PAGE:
Capital Celluloid 2023 — Day 108: Tue Apr 18

Pat Garrett & Billy The Kid (Peckinpah, 1973): Prince Charles Cinema, 6pm

This 35mm presentation (also screening on April 21st) is part of the Sam Peckinpah season at the Prince Charles. Full details here.

This movie, one of my all-time favourites, was one of the films central to my developing a passion for cinema. As is now widely known director Sam Peckinpah had the film taken away from him soon after completion and his work was substantially re-edited in order that the studio could put out a truncated 105-minute version which they thought would prove more popular in cinemas.

Peckinpah arranged for his original cut to be stolen and hidden away and it was this version, which was found after his death and released in 1988, which will be shown tonight. The beginning and end are radically different and scenes integral to the understanding of the relationship of the two main characters are included in the director's 121-minute cut.

I saw the film at the Cornerhouse cinema in Manchester and that experience, plus reading Richard Combs's article on the restoration in the September 1989 issue of the Monthly Film Bulletin, had a major impact on me.

Time Out review:

Restored and reassembled, this is the full and harmonious movie that Sam Peckinpah wanted to be remembered by before the butchers at MGM got their hands on it. Starting with a framing sequence from 1909 which shows James Coburn's aged Garrett being gunned down by the same men who hired him to get Billy the Kid back in 1881, the additional 15 minutes introduce the menacing figure of Barry Sullivan's Boss Chisum, a frolicsome brothel scene ('Last time Billy was here it took four to get him up and five to get him down again'), some engaging Wild West cameos, and a less obtrusive use of Bob Dylan's soundtrack. All in all the film is more playful, more balanced, and very much an elegy for the old ways of the West, rather than a meandering bloodthirsty battle between Kristofferson's preposterously likeable outlaw and Coburn's ambivalent survivor, Garrett. Like Ford's The Man Who Shot Liberty Valance, it both records and condemns the passage of time and the advent of progress; and there is a sombre, mournful quality which places the film very high up in the league of great Westerns. Steve Grant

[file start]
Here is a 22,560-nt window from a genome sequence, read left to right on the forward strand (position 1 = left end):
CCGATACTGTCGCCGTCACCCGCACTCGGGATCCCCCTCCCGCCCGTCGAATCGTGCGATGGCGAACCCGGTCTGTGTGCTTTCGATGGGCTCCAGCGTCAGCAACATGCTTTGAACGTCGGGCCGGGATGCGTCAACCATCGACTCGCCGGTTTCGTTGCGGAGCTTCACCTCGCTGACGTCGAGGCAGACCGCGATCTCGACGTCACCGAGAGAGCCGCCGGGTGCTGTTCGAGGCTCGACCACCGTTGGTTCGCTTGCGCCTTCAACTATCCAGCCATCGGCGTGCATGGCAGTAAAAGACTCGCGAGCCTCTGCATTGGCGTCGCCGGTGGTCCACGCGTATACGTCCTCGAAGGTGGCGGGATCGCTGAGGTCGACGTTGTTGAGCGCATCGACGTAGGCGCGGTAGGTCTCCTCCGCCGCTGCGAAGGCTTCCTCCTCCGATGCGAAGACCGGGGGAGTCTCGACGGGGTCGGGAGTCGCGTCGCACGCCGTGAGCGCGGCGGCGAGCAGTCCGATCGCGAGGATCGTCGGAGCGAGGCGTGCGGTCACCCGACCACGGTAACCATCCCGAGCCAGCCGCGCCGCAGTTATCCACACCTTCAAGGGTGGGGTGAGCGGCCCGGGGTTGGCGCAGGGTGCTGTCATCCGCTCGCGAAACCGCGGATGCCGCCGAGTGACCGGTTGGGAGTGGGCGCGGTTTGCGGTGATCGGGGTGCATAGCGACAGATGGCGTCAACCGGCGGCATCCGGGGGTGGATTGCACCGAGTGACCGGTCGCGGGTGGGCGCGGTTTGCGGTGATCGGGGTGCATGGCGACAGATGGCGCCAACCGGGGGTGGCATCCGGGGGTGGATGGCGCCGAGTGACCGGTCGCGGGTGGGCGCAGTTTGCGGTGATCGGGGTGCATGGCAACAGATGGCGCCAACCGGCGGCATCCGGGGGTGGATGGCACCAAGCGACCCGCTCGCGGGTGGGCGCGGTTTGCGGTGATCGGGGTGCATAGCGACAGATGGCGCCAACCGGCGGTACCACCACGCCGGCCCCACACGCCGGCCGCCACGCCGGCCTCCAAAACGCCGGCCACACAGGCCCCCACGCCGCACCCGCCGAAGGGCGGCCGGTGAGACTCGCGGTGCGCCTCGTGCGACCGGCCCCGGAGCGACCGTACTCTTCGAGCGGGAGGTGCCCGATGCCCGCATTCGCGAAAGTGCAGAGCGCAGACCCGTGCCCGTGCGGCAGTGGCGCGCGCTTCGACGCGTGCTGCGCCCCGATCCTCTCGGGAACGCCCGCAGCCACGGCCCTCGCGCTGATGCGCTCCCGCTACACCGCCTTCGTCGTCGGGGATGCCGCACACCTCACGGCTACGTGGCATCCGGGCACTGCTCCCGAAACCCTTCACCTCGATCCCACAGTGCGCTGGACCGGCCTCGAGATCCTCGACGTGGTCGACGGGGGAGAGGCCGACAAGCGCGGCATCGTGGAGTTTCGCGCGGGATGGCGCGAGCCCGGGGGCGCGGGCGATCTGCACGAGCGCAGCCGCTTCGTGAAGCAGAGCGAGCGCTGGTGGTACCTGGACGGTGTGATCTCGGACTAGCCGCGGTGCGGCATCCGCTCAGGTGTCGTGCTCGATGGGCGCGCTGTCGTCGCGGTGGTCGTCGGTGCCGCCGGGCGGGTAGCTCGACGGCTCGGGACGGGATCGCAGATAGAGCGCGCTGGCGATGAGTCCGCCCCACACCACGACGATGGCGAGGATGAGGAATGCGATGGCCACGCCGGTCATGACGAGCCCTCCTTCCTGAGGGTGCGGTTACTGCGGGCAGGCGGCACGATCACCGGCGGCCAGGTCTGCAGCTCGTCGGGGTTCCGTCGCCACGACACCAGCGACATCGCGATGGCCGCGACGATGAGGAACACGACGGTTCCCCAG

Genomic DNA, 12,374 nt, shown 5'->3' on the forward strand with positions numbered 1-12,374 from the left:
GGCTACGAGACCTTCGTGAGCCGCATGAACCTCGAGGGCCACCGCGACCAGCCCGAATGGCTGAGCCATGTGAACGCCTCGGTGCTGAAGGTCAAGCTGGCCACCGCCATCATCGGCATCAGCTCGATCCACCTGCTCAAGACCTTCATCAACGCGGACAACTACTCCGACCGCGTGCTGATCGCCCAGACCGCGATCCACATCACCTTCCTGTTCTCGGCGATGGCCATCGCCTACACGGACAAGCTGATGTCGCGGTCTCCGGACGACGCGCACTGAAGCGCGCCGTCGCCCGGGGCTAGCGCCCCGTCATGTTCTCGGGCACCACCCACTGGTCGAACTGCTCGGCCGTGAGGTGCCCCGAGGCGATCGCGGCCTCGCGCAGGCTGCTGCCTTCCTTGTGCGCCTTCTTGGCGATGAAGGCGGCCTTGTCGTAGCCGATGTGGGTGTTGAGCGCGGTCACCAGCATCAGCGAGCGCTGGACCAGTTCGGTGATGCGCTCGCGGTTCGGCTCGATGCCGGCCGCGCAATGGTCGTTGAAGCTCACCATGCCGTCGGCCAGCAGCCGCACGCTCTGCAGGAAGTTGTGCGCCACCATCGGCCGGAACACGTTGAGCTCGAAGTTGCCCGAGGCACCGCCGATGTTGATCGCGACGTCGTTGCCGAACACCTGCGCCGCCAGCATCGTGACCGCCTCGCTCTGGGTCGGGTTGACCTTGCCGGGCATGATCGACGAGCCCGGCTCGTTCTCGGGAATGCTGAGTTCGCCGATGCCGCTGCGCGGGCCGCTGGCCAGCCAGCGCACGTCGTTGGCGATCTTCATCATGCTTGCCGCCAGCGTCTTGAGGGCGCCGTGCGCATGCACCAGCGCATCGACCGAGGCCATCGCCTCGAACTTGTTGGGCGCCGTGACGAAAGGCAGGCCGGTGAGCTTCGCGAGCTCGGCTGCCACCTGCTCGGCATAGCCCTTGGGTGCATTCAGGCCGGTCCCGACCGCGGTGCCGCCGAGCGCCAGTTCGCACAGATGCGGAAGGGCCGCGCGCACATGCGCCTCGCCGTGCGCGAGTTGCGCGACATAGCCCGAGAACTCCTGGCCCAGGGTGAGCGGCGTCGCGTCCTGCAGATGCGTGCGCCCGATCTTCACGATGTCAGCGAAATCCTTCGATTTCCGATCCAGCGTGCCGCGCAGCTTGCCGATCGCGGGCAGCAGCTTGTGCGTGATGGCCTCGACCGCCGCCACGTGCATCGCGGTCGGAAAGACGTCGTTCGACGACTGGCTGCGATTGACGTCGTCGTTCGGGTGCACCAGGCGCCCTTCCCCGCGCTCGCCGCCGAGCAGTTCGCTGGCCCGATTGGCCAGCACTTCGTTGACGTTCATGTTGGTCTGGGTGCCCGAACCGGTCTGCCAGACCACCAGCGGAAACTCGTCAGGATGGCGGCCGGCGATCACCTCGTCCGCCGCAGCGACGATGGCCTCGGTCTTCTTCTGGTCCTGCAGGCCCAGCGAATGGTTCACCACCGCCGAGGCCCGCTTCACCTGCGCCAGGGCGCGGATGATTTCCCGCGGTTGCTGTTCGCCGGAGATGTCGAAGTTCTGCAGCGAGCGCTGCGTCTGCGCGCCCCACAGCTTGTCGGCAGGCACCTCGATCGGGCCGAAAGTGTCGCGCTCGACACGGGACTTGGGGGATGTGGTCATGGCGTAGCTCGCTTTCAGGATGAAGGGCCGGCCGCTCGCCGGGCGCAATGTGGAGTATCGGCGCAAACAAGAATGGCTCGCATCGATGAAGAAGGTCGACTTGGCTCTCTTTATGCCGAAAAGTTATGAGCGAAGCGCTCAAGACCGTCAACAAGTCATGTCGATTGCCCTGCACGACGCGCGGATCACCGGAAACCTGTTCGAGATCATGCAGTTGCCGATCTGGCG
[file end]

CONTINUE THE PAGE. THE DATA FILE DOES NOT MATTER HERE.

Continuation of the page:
Here is an extract on YouTube with commentary on one of the most famous scenes.

Here (and above) is the trailer.

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